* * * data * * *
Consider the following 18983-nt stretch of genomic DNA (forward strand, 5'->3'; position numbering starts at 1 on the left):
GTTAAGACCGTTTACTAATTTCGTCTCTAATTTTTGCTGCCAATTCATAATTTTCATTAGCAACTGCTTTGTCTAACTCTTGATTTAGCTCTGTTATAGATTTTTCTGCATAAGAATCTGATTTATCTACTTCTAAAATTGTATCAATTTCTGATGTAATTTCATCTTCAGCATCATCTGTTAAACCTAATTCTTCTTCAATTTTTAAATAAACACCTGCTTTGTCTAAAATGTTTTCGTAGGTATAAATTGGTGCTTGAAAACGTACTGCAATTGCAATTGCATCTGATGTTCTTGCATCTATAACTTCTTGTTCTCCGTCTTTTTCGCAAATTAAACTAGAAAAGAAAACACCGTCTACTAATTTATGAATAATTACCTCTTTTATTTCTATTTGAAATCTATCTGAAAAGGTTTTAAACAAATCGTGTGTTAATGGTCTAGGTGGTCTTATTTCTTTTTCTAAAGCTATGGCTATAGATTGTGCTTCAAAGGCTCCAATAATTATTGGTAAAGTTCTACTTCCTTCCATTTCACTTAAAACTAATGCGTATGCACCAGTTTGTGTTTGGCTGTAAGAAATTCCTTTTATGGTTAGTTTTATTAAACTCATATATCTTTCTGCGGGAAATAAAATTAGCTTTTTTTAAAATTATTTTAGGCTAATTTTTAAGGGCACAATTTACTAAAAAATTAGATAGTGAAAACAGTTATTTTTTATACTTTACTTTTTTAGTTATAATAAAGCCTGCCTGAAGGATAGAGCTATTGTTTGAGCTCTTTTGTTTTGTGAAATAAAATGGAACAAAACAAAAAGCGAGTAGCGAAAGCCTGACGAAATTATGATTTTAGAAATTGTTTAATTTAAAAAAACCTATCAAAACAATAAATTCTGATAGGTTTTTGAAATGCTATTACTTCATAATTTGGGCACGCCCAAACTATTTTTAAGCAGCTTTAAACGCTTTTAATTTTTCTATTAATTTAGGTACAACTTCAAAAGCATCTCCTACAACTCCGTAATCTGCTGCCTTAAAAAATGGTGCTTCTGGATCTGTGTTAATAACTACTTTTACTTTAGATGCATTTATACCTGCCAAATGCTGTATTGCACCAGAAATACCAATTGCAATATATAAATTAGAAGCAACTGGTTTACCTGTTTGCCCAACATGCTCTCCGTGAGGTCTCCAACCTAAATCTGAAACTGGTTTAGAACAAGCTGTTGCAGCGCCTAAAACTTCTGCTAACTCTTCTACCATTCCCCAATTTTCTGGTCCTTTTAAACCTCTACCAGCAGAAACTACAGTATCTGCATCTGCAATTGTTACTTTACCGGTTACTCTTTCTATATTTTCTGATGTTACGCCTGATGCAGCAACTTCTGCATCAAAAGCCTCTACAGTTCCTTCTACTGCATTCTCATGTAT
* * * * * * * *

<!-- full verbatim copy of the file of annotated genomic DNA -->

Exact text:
Consider the following 18983-nt stretch of genomic DNA (forward strand, 5'->3'; position numbering starts at 1 on the left):
GTTAAGACCGTTTACTAATTTCGTCTCTAATTTTTGCTGCCAATTCATAATTTTCATTAGCAACTGCTTTGTCTAACTCTTGATTTAGCTCTGTTATAGATTTTTCTGCATAAGAATCTGATTTATCTACTTCTAAAATTGTATCAATTTCTGATGTAATTTCATCTTCAGCATCATCTGTTAAACCTAATTCTTCTTCAATTTTTAAATAAACACCTGCTTTGTCTAAAATGTTTTCGTAGGTATAAATTGGTGCTTGAAAACGTACTGCAATTGCAATTGCATCTGATGTTCTTGCATCTATAACTTCTTGTTCTCCGTCTTTTTCGCAAATTAAACTAGAAAAGAAAACACCGTCTACTAATTTATGAATAATTACCTCTTTTATTTCTATTTGAAATCTATCTGAAAAGGTTTTAAACAAATCGTGTGTTAATGGTCTAGGTGGTCTTATTTCTTTTTCTAAAGCTATGGCTATAGATTGTGCTTCAAAGGCTCCAATAATTATTGGTAAAGTTCTACTTCCTTCCATTTCACTTAAAACTAATGCGTATGCACCAGTTTGTGTTTGGCTGTAAGAAATTCCTTTTATGGTTAGTTTTATTAAACTCATATATCTTTCTGCGGGAAATAAAATTAGCTTTTTTTAAAATTATTTTAGGCTAATTTTTAAGGGCACAATTTACTAAAAAATTAGATAGTGAAAACAGTTATTTTTTATACTTTACTTTTTTAGTTATAATAAAGCCTGCCTGAAGGATAGAGCTATTGTTTGAGCTCTTTTGTTTTGTGAAATAAAATGGAACAAAACAAAAAGCGAGTAGCGAAAGCCTGACGAAATTATGATTTTAGAAATTGTTTAATTTAAAAAAACCTATCAAAACAATAAATTCTGATAGGTTTTTGAAATGCTATTACTTCATAATTTGGGCACGCCCAAACTATTTTTAAGCAGCTTTAAACGCTTTTAATTTTTCTATTAATTTAGGTACAACTTCAAAAGCATCTCCTACAACTCCGTAATCTGCTGCCTTAAAAAATGGTGCTTCTGGATCTGTGTTAATAACTACTTTTACTTTAGATGCATTTATACCTGCCAAATGCTGTATTGCACCAGAAATACCAATTGCAATATATAAATTAGAAGCAACTGGTTTACCTGTTTGCCCAACATGCTCTCCGTGAGGTCTCCAACCTAAATCTGAAACTGGTTTAGAACAAGCTGTTGCAGCGCCTAAAACTTCTGCTAACTCTTCTACCATTCCCCAATTTTCTGGTCCTTTTAAACCTCTACCAGCAGAAACTACAGTATCTGCATCTGCAATTGTTACTTTACCGGTTACTCTTTCTATATTTTCTGATGTTACGCCTGATGCAGCAACTTCTGCATCAAAAGCCTCTACAGTTCCTTCTACTGCATTCTCATGTAT